New Short-Shaped Skis Make Things Easy
skis keep invading our lives. We first tried them at Mountain Creek in New Jersey
two seasons back, and they reappeared three times during last season - once at
Jiminy Peak in Massachusetts, and twice more at Okemo in Vermont. We're not talking
about "snowblades," now, which are like in-line skates for the snow. No, these
are real skis. Very short real skis. Elan makes them. Rossignol does, too. They
range from about 113 centimeters to 133 or so. But, they ski like the big boys.
Why short skis? Because
they make learning a heck of a lot easier. You can turn them, get them onto their
edge and control them much more easily, and the minute you get your weight off-center
- boom - you know it. And, even though they're dwarfish, you can ski them anywhere
- they hold great on ice, carve fine turns on the groomed and they're a riot in
We had the most fun with
them at Okemo, where the ski school starts never-evers on them. We rode them first
in December. Typical early season conditions. Hard-packed, patches of ice. We
zipped around on these little guys and had a ball. Handling the ice was a breeze.
Because we could get up onto the edges so easily, they sliced the ice like fine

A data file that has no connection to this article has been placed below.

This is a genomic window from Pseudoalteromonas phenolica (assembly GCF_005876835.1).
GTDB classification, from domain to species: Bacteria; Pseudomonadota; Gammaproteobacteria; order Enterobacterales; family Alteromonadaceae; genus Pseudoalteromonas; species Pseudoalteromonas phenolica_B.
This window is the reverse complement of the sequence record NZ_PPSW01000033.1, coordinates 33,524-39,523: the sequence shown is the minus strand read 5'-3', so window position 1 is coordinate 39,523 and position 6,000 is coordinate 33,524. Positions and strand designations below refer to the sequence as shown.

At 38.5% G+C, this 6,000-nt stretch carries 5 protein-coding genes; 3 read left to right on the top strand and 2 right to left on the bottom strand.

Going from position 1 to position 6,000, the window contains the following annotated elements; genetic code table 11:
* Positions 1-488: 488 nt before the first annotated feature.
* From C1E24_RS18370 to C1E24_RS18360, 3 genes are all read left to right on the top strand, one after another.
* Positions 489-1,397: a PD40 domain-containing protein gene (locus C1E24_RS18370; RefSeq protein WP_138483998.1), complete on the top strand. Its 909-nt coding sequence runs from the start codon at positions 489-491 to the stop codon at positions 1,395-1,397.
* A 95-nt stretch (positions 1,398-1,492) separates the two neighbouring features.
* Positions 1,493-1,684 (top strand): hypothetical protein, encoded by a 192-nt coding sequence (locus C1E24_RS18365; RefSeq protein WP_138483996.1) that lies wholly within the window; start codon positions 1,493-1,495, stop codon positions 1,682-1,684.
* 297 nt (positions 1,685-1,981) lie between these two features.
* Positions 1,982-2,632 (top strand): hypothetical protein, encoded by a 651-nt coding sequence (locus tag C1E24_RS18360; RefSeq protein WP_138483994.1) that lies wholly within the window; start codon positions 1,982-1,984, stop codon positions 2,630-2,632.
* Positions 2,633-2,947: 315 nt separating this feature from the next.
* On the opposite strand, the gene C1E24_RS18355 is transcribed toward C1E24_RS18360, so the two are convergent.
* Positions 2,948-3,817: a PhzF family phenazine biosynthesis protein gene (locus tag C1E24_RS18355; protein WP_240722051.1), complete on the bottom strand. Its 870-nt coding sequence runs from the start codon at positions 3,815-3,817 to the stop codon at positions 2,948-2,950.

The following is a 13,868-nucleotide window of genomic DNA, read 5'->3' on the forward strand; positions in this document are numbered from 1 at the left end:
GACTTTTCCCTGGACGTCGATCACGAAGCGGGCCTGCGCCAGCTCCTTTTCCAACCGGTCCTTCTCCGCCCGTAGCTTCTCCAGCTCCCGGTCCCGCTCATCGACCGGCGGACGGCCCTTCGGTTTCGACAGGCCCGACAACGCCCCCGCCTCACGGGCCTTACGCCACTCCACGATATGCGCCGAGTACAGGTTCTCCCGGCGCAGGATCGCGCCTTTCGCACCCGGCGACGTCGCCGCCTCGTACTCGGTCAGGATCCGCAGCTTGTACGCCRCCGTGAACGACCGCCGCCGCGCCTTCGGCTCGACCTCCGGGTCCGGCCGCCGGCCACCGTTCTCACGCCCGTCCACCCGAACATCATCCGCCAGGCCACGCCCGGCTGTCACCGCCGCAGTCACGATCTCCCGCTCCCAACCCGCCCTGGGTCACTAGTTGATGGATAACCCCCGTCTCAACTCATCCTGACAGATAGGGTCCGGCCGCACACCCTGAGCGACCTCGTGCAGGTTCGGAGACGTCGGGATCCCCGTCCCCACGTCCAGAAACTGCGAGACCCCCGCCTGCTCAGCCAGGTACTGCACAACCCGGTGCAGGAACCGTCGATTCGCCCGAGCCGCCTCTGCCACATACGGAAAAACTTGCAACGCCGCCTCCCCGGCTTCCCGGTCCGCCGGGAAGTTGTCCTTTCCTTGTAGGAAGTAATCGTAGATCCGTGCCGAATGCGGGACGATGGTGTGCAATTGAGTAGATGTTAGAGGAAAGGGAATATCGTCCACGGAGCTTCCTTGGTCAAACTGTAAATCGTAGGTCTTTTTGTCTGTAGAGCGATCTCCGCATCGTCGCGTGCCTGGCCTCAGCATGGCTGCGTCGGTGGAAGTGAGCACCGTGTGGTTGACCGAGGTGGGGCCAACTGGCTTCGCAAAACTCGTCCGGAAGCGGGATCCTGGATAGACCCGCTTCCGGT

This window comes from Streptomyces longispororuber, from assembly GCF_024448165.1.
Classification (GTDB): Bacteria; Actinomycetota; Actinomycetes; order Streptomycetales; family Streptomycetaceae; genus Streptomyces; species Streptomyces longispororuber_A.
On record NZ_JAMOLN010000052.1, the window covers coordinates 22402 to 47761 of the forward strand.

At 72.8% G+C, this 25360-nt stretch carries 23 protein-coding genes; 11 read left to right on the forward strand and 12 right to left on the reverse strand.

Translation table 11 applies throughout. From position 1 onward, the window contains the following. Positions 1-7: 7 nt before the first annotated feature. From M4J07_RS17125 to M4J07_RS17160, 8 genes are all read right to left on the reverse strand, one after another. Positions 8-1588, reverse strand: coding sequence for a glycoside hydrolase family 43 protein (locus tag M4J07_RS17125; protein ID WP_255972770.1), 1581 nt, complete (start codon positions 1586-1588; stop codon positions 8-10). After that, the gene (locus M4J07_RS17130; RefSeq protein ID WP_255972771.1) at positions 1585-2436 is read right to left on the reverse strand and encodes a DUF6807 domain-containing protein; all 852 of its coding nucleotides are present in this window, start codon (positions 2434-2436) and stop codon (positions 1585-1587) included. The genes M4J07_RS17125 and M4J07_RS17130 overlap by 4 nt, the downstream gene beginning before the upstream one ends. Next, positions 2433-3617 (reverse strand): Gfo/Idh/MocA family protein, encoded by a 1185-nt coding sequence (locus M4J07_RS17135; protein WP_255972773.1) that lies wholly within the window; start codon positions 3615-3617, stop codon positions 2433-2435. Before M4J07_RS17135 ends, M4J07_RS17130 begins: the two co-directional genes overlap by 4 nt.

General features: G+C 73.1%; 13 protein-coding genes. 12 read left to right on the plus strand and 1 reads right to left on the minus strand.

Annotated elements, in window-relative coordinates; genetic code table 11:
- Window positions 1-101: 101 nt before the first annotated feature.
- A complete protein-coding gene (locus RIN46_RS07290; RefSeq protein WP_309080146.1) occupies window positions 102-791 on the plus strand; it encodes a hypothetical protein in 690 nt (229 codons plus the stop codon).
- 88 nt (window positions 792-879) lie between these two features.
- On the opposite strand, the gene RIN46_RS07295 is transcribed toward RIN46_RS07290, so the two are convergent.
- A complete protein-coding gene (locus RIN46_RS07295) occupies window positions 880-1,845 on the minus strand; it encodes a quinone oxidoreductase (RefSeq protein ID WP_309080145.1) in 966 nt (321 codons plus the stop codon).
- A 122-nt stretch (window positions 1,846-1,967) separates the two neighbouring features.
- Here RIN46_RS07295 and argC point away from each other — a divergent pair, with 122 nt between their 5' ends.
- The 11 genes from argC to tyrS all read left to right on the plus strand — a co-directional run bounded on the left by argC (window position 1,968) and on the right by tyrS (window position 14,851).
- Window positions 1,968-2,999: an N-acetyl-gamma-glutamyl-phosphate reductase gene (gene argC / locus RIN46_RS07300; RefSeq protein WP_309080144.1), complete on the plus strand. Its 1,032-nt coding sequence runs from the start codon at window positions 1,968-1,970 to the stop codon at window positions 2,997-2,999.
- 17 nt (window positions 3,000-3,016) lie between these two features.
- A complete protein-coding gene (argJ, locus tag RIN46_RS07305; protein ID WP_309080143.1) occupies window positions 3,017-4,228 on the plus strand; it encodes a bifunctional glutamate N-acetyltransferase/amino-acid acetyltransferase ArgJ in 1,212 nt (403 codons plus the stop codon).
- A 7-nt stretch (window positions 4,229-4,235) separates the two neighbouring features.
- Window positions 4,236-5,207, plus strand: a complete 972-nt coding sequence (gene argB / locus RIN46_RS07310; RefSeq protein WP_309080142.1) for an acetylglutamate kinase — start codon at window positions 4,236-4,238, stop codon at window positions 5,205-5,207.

knives slice tender meat. Even the kids - who first looked at these miniatures
like they were social poison (totally uncool) - got into it. A lot of giggling,
and then some whooping was actually heard.
Then it began to snow.
Hard. We soon found ourselves in fresh powder with a very firm underfooting. No
problem with these shorties. To add to the fun, we got rid of our poles. The older
kids at protested this. Too much like when they were five and first learning.
But, skiing without poles, suddenly gave us a whole new sense of balance. And
then a new sense of freedom. Soon the whole crew was heading into the terrain
park. Builds confidence, too.
- Dad and daughter - came back to Okemo in March, expressly to ski the minis in
the bumps. After a quick cruising warm-up, we followed instructor Rick Weiss into
a mogul field. The kid did fine - took her time. But, Dad rushed in. Just a few
turns and - boom - the little skis raced out from under him. Butt-plant! Lesson
learned the hard way, as Rick pointed out. That butt-plant illustrated the very
reason to use the minis to master the bumps. The skis offer no front or rear support.
They demand that you stay centered. Get out of center, and you know it right away
- they shoot ahead or you face plant. But, stay balanced and there's so little
ski that you don't have to worry about executing turns, just absorbing and extending.
It took a few runs, but
soon we were wiggling our way down Okemo's bump runs, having a ball. The minis
make it so easy to feel when you're on-center, and that's why they can be used
as a learning tool for never-evers, and for bump-fools. Check 'em out next time
you're skiing Okemo - or one of the other eastern Mountains of Distinction. You
can find them in the rental shop. Then look for Rick or one of his instructing
compatriots. They'll show you how to take these little babies through the terrain
park, into the mogul fields or flying down the cruisers.
For info on Okemo see
their KidzResort review